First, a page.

But going a little deeper I realized that my reactions would have been completely different if I were black. When I answered the phone and talked to the alarm company I did so under the belief that since it was all a silly mistake everything would work out in the end. There isn’t any way I would have thought that if I were black. At best I would expect to be face down on the ground being read my rights and then spending a night in jail. At worst? Well…. No, if I were black and the alarm went off I would have gotten the hell out of there as quickly as I could. Of course if someone saw me leave I’m sure the police would have tracked down my car and greeted me with guns drawn when they found me.
So I had a glimmer of what white privilege was in 1998 but it was a shallow and entitled view. It took 15 years and living with people that had experienced being black while dealing with police for me to really comprehend how privileged I was. It isn’t enough to know that you have it better with the police because you are white. You need to understand that you have options when it comes to actions to take and the assumptions you make when it comes to the police that black folks do not. And with just a little bit more thought (just a little) you’ll start to comprehend that goes well beyond just dealing with the police. If you are black there is another level of stuff that you will have to deal with all the time that whites can’t understand because it doesn’t exist for us. That stuff complicates everything, no matter who or what you are dealing with. It is a reactive force thrust upon you and impacts every thought you have and therefore every action you take. White privilege is living without that extra layer of history and personal experiences complicating everything including what you think of yourself and what a lot of people expect out of you just because of The color of your skin. I can point to a singular moment in 1998 when I undoubtedly benefitted because of my race. What I can’t point to is the vague complexity of all of the things in my life that would have been different if I were black. Most white people don’t have the former but all have the latter and are oblivious.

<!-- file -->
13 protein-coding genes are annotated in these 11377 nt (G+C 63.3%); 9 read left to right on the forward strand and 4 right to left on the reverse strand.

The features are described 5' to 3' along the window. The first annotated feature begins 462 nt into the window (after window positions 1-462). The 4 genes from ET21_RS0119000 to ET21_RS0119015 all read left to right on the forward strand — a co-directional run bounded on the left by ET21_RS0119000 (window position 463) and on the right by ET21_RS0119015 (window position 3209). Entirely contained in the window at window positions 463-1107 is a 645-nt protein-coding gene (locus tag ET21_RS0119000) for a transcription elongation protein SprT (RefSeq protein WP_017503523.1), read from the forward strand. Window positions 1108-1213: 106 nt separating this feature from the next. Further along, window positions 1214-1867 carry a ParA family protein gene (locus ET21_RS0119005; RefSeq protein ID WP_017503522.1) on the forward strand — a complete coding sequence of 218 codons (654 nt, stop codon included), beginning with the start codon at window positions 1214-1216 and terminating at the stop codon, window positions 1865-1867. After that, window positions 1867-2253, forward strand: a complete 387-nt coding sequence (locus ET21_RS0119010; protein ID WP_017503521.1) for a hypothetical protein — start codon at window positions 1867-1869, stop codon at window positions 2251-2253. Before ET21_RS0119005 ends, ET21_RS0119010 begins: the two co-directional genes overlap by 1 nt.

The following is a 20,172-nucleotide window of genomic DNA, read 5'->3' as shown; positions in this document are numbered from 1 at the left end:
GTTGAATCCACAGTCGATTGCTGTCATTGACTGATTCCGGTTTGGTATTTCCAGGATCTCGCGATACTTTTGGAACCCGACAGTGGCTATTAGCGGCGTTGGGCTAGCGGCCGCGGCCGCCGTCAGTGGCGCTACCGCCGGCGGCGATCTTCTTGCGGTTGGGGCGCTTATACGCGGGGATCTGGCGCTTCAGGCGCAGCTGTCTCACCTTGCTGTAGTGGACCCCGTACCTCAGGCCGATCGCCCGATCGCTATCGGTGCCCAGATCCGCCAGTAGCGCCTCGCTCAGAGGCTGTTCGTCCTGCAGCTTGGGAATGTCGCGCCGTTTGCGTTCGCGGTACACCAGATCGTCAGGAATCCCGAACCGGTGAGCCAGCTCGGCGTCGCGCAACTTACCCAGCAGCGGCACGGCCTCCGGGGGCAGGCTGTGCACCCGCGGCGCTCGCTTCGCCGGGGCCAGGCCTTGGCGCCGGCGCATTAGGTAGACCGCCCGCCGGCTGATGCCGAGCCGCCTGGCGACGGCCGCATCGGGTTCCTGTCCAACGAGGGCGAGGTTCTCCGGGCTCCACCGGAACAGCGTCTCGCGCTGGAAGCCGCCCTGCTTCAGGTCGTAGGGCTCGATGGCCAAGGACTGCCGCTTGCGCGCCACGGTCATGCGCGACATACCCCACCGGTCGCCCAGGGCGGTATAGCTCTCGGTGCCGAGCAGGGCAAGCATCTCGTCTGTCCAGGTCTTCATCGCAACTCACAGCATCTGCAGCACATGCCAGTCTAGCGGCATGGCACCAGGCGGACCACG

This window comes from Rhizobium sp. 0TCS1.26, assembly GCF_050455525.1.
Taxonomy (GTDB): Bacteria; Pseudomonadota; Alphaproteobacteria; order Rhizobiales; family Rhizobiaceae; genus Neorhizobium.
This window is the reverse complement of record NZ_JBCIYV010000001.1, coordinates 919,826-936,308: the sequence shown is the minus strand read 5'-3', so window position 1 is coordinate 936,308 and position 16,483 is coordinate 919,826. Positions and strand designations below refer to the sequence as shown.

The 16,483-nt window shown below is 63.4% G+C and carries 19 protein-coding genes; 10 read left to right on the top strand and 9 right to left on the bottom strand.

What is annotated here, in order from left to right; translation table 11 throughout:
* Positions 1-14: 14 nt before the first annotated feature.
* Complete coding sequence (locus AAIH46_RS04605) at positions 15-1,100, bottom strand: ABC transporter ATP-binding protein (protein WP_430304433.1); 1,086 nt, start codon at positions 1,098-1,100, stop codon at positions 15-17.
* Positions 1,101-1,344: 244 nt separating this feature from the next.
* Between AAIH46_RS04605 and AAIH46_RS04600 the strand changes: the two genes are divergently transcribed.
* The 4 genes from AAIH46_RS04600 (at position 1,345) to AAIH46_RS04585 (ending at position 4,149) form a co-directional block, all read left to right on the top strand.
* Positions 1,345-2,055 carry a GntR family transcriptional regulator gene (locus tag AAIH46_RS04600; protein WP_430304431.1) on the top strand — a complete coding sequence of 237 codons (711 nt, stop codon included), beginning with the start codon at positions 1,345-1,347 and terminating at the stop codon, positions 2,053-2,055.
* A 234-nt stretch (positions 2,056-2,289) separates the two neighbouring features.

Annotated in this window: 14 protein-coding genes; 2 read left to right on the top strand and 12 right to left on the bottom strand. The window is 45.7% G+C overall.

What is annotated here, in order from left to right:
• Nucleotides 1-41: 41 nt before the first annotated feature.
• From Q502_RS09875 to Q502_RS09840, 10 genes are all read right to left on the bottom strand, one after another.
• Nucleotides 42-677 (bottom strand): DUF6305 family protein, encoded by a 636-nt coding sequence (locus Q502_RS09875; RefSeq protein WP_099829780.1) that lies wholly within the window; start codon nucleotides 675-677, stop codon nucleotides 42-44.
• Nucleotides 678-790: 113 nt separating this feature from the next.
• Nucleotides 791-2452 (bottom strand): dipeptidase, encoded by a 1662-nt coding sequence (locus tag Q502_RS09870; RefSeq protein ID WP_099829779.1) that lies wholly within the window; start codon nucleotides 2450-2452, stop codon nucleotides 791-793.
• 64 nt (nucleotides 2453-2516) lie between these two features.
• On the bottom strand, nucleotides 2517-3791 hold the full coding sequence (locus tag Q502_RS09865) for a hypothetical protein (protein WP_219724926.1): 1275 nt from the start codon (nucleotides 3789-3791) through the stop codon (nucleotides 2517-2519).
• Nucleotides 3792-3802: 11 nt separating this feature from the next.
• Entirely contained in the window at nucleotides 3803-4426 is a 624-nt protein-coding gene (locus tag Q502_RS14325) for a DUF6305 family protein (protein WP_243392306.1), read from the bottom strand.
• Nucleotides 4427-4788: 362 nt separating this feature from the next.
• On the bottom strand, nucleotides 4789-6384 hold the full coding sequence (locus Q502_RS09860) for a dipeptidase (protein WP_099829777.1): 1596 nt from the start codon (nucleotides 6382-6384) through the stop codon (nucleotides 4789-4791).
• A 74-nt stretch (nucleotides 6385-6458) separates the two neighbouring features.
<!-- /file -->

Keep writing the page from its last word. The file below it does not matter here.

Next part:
I’m thankful to have had not only that moment in 1998 but also the exposure to black experiences needed to put it into perspective. While I don’t think it’s a good idea for everyone to be suspected of robbery I think that being exposed to the black experience is something we should all be expected to do. Sit down and talk with black folks, it’s literally the least you can do.
*While I am completely on board with the concept, I find the term white privilege can be counterproductive at times. I think it works in this context but I hope to write more about that in the future.